That's why we have trials and juries and so on. 'Working a little harder' and trying to find trivial logical gotchas in law is a pointless thing to do and discuss because it's very much not how the legal system works. The law is not a program interpreted once by some literalist, implacable CPU.


How do you know you can walk into a shop and start picking things up, but not the open door to someone's house?

The law has dealt with these kinds of things for hundreds of years. Intent matters.


Yes, the law is great at reaching decisions. Not always good ones, but one is sure to be reached. If that is all that matters to you, you're thinking like a legal academic, not a security researcher.

The point I am making is about uncertainty before you get to a formal legal setting. Or is everything else you do in business do-first, hope you don't get busted later?

Legal uncertainty about edge cases is real, and a thing that dissuades people from doing thing things. Saying the law will figure it out is how we got here with the CFAA, not a solution to it.


Hacking when you own the device in question is hardly what most people mean when they use the term hacking.


It's like everyone has forgotten the principle of first sale... and it really annoys me how much HN users allow the Overton window to be moved on topics of freedom like this.


The problem is that we're in a society where increasingly important things are behind APIs and we're supposed to just trust that they won't fuck it up unless they have a bug bounty program.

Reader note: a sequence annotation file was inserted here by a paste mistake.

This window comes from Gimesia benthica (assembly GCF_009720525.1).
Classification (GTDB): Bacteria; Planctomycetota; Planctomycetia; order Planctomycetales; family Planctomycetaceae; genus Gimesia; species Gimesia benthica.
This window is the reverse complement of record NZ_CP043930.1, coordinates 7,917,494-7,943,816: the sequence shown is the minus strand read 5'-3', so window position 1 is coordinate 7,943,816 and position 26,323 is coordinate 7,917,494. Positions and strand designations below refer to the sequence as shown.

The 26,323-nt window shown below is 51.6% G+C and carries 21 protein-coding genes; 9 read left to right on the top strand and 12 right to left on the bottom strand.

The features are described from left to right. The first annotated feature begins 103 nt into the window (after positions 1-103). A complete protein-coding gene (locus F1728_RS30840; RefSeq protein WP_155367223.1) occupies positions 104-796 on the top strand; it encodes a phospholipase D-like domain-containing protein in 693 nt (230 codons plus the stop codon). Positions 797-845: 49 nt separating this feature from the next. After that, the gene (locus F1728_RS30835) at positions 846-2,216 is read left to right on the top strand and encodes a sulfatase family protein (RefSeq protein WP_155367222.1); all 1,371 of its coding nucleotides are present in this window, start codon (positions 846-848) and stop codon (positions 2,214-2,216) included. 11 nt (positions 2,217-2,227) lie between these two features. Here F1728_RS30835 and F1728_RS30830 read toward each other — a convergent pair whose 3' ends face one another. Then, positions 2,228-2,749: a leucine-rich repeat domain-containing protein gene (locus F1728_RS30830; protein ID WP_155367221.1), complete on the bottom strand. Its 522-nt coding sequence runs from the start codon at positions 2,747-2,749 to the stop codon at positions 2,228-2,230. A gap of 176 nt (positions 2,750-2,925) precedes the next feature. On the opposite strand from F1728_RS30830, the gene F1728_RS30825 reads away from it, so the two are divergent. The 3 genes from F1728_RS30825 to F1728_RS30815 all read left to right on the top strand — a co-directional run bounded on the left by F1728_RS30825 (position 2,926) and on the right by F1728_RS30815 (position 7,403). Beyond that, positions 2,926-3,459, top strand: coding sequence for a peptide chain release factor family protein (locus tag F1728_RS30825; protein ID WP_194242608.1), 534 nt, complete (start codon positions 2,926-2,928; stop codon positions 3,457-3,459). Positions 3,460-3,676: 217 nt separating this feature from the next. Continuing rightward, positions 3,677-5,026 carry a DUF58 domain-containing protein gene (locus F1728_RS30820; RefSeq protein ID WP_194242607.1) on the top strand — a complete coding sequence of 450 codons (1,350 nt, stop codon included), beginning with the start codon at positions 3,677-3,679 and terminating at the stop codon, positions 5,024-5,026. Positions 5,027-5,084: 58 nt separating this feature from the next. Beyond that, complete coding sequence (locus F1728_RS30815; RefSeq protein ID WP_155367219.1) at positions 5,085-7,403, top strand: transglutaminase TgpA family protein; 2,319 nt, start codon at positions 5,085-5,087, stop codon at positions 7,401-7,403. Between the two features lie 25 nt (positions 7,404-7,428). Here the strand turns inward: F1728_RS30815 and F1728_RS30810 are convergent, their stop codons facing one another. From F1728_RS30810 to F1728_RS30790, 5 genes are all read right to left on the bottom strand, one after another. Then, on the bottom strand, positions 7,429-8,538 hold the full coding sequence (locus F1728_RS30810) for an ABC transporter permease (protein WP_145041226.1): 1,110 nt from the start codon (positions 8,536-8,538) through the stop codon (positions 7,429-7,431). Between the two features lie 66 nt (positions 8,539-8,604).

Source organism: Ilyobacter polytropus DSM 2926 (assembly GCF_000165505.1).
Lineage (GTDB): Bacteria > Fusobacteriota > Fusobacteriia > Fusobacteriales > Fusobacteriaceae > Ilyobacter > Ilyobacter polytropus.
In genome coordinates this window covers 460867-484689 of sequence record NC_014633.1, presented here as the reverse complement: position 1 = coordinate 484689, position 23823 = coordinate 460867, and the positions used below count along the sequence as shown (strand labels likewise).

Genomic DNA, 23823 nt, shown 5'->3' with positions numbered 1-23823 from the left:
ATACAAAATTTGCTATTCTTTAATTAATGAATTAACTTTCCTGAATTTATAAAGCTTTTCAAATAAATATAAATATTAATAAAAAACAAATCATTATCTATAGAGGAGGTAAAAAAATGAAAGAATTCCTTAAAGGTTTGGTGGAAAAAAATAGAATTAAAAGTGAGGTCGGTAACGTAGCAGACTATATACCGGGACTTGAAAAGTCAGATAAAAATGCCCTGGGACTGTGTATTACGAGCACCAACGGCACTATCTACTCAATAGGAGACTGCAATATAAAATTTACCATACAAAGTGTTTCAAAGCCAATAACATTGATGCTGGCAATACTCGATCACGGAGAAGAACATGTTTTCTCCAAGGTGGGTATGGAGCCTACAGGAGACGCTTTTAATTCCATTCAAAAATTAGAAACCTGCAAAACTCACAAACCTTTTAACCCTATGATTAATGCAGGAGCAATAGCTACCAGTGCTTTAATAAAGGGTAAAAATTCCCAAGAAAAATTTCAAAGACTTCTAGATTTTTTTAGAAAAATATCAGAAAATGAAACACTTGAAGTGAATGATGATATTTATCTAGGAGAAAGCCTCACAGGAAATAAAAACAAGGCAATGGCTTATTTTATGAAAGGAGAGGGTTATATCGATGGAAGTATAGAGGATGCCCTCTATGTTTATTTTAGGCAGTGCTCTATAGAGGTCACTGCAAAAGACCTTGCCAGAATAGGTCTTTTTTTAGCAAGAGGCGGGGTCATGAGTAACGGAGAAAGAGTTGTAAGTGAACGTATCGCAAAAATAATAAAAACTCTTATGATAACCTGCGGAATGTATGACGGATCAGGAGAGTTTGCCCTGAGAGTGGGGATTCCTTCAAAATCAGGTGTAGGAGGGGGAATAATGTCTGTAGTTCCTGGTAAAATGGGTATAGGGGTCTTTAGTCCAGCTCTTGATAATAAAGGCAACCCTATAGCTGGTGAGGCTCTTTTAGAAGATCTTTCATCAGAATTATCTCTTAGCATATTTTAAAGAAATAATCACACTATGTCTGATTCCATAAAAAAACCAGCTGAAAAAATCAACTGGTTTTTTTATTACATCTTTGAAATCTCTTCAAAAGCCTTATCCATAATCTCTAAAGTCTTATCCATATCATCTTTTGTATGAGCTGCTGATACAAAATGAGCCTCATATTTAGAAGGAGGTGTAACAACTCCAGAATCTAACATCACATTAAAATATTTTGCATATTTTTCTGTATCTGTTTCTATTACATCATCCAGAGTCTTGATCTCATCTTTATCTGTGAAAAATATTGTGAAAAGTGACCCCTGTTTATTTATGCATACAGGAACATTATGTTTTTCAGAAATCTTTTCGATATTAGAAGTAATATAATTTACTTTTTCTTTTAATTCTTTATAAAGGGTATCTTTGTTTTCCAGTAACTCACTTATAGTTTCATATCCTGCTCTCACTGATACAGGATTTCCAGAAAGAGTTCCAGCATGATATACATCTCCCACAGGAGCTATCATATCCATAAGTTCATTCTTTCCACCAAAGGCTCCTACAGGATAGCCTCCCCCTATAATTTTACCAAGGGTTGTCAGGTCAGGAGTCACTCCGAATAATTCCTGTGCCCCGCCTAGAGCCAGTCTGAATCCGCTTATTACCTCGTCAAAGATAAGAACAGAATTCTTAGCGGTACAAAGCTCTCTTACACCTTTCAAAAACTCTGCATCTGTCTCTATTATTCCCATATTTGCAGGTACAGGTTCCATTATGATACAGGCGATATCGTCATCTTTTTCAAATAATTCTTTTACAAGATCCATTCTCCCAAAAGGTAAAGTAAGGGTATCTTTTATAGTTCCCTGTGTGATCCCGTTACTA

I don't give a shit about the bug bounty program for the bounty per-se, I want them to exist because I want it to be legal to attempt to hack things (without breaking working systems on purpose) because blackhats do it anyway.


In a world where "illegal hacking" can mean "making a document you legally own on a device you legally own usable with other software", there is most definitely a problem.

Further, how does one discover weaknesses without doing things? Are any and all discussions of security to be confined to the purely hypothetical?


> It’s not illegal to disclose anything

When it comes to the DCMA, that's debatable. In a court of law. Unless, of course, you don't have the money to match their lawyers. http://www.cs.cmu.edu/~dst/GeoHot/


If I buy a Bluetooth SmartLock, is it illegal for me to to attempt to open my own lock without the key to see if the product actually works?


Depends on the lock and the method of attack you are using - CFAA violations are usually tied to 18 USC §1030 (4) (https://www.law.cornell.edu/uscode/text/18/1030), which only apply to "protected computer[s]"